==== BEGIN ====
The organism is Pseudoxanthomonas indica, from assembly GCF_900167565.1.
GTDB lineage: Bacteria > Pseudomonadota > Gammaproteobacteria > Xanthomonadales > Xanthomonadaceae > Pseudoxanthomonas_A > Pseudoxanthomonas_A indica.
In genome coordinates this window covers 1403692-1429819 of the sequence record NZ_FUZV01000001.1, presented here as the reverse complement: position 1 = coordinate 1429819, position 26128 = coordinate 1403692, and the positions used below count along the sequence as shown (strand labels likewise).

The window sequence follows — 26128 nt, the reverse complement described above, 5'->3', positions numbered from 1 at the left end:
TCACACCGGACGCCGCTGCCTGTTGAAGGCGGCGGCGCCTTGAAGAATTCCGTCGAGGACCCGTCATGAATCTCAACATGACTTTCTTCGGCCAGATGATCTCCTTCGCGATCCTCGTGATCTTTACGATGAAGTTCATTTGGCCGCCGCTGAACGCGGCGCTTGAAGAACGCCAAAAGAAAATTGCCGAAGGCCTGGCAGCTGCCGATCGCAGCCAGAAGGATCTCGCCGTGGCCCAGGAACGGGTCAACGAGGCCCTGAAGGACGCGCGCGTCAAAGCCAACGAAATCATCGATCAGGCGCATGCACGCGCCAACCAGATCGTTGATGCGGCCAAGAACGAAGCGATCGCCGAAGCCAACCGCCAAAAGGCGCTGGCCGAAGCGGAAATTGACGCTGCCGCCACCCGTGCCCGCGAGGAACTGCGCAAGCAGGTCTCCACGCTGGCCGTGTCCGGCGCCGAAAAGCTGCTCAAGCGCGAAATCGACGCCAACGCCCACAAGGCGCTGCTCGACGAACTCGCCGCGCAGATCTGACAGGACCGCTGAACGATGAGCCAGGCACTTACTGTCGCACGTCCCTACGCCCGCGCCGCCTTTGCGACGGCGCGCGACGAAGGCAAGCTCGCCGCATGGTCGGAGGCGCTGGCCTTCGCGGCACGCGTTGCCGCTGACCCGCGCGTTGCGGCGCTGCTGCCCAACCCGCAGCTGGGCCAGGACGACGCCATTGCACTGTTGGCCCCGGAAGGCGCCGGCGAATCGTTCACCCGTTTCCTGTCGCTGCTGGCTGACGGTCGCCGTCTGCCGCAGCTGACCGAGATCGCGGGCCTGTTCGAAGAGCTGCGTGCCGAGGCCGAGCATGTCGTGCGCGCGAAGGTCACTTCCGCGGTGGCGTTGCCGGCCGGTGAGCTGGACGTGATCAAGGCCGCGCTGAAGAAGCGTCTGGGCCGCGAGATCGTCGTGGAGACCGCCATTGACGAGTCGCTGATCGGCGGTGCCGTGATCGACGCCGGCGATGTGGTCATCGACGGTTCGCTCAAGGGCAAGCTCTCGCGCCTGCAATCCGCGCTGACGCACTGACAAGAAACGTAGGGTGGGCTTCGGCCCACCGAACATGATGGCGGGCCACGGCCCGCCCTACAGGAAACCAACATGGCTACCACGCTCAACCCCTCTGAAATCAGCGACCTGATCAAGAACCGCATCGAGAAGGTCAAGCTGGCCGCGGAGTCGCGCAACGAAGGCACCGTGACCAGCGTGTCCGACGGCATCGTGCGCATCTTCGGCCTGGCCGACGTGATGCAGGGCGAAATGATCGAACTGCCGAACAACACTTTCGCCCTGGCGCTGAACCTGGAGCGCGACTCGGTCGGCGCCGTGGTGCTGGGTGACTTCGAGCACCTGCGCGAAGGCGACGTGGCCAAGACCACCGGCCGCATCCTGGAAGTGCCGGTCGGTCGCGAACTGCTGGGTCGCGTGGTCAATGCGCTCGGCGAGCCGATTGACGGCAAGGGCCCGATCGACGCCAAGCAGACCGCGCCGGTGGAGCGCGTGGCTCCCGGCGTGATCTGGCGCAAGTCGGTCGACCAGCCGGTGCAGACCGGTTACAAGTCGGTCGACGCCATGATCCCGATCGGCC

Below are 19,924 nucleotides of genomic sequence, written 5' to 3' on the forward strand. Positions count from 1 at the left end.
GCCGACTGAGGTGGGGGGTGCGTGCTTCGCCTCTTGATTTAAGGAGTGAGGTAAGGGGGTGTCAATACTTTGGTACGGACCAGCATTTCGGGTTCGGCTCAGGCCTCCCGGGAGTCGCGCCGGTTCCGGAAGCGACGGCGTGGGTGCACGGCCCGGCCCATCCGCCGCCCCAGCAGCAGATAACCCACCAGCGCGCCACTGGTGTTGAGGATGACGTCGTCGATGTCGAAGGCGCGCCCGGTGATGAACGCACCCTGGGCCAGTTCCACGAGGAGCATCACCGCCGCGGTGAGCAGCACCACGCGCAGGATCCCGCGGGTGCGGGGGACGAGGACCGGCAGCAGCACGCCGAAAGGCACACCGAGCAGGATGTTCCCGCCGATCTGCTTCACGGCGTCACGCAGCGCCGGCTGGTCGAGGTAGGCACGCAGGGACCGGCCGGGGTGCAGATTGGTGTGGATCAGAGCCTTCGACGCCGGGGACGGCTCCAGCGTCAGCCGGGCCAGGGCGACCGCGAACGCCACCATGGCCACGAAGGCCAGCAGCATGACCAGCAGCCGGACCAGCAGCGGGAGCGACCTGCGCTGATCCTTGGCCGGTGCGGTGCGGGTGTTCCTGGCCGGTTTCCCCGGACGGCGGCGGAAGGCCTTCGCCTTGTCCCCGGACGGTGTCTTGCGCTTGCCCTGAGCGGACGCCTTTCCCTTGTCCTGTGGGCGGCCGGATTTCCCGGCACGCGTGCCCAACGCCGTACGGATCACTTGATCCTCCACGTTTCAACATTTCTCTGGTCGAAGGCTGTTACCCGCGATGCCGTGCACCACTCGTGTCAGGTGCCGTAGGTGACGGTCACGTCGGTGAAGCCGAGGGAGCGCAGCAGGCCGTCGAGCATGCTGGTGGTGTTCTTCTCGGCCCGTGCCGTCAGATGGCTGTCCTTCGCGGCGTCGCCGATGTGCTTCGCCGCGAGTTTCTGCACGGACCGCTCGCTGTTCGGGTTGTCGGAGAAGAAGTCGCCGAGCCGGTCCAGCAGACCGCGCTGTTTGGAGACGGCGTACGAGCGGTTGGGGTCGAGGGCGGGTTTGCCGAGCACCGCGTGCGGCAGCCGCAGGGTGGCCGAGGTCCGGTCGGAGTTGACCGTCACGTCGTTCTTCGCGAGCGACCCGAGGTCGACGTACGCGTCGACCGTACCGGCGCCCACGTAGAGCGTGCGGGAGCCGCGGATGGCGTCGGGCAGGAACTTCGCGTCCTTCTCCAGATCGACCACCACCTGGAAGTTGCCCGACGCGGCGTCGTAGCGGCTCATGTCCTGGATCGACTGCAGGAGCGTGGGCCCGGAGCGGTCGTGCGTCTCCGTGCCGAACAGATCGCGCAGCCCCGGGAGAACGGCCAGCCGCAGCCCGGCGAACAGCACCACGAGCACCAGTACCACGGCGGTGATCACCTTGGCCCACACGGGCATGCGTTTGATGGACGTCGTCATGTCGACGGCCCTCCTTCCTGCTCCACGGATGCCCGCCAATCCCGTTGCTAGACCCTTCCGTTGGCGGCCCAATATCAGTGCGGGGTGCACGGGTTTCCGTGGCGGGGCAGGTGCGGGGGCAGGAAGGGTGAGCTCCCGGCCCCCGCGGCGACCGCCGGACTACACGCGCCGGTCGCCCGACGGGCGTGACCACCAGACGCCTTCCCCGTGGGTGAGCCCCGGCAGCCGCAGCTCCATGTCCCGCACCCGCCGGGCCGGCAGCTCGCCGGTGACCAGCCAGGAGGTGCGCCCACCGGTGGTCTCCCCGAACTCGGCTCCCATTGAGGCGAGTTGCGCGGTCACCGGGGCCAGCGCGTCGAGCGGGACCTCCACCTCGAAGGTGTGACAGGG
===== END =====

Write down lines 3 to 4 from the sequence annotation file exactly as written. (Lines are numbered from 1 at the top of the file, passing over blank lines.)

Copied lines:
In genome coordinates this window covers 1403692-1429819 of the sequence record NZ_FUZV01000001.1, presented here as the reverse complement: position 1 = coordinate 1429819, position 26128 = coordinate 1403692, and the positions used below count along the sequence as shown (strand labels likewise).

The window sequence follows — 26128 nt, the reverse complement described above, 5'->3', positions numbered from 1 at the left end: